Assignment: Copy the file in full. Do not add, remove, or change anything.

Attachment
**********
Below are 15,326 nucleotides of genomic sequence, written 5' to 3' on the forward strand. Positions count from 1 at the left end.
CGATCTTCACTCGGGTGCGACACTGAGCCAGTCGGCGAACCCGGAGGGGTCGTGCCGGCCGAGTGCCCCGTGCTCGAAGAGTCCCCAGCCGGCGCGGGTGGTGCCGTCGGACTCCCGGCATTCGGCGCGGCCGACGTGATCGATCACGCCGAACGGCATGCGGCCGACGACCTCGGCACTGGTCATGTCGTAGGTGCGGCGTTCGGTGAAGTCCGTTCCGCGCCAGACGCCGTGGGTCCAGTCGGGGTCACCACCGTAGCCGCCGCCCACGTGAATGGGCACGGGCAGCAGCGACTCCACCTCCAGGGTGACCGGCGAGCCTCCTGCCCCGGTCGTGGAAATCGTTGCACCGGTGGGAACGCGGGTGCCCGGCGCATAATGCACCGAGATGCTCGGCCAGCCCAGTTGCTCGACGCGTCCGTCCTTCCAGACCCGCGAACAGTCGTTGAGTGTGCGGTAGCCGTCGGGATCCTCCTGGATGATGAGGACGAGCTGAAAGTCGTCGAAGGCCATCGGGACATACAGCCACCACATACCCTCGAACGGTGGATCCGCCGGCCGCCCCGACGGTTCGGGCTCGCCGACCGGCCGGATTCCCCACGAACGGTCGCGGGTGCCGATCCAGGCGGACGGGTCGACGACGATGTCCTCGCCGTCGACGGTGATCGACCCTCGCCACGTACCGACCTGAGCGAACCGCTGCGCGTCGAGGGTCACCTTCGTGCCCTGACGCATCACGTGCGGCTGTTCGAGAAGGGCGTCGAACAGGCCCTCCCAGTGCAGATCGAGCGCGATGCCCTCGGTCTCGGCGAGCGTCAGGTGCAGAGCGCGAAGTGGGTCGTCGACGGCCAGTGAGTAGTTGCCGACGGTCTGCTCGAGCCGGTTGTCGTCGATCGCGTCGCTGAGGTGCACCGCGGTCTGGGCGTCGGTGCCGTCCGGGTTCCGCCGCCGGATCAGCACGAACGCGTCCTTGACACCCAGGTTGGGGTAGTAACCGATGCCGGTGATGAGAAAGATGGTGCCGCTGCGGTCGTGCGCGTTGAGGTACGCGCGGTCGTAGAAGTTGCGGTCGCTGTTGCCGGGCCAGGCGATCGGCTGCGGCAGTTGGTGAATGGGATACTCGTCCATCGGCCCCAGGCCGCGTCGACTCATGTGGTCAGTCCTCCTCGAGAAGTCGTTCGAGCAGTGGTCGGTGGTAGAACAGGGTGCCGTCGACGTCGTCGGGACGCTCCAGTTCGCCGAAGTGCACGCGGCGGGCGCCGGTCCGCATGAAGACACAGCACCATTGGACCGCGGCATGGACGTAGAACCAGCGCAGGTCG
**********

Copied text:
Below are 15,326 nucleotides of genomic sequence, written 5' to 3' on the forward strand. Positions count from 1 at the left end.
CGATCTTCACTCGGGTGCGACACTGAGCCAGTCGGCGAACCCGGAGGGGTCGTGCCGGCCGAGTGCCCCGTGCTCGAAGAGTCCCCAGCCGGCGCGGGTGGTGCCGTCGGACTCCCGGCATTCGGCGCGGCCGACGTGATCGATCACGCCGAACGGCATGCGGCCGACGACCTCGGCACTGGTCATGTCGTAGGTGCGGCGTTCGGTGAAGTCCGTTCCGCGCCAGACGCCGTGGGTCCAGTCGGGGTCACCACCGTAGCCGCCGCCCACGTGAATGGGCACGGGCAGCAGCGACTCCACCTCCAGGGTGACCGGCGAGCCTCCTGCCCCGGTCGTGGAAATCGTTGCACCGGTGGGAACGCGGGTGCCCGGCGCATAATGCACCGAGATGCTCGGCCAGCCCAGTTGCTCGACGCGTCCGTCCTTCCAGACCCGCGAACAGTCGTTGAGTGTGCGGTAGCCGTCGGGATCCTCCTGGATGATGAGGACGAGCTGAAAGTCGTCGAAGGCCATCGGGACATACAGCCACCACATACCCTCGAACGGTGGATCCGCCGGCCGCCCCGACGGTTCGGGCTCGCCGACCGGCCGGATTCCCCACGAACGGTCGCGGGTGCCGATCCAGGCGGACGGGTCGACGACGATGTCCTCGCCGTCGACGGTGATCGACCCTCGCCACGTACCGACCTGAGCGAACCGCTGCGCGTCGAGGGTCACCTTCGTGCCCTGACGCATCACGTGCGGCTGTTCGAGAAGGGCGTCGAACAGGCCCTCCCAGTGCAGATCGAGCGCGATGCCCTCGGTCTCGGCGAGCGTCAGGTGCAGAGCGCGAAGTGGGTCGTCGACGGCCAGTGAGTAGTTGCCGACGGTCTGCTCGAGCCGGTTGTCGTCGATCGCGTCGCTGAGGTGCACCGCGGTCTGGGCGTCGGTGCCGTCCGGGTTCCGCCGCCGGATCAGCACGAACGCGTCCTTGACACCCAGGTTGGGGTAGTAACCGATGCCGGTGATGAGAAAGATGGTGCCGCTGCGGTCGTGCGCGTTGAGGTACGCGCGGTCGTAGAAGTTGCGGTCGCTGTTGCCGGGCCAGGCGATCGGCTGCGGCAGTTGGTGAATGGGATACTCGTCCATCGGCCCCAGGCCGCGTCGACTCATGTGGTCAGTCCTCCTCGAGAAGTCGTTCGAGCAGTGGTCGGTGGTAGAACAGGGTGCCGTCGACGTCGTCGGGACGCTCCAGTTCGCCGAAGTGCACGCGGCGGGCGCCGGTCCGCATGAAGACACAGCACCATTGGACCGCGGCATGGACGTAGAACCAGCGCAGGTCG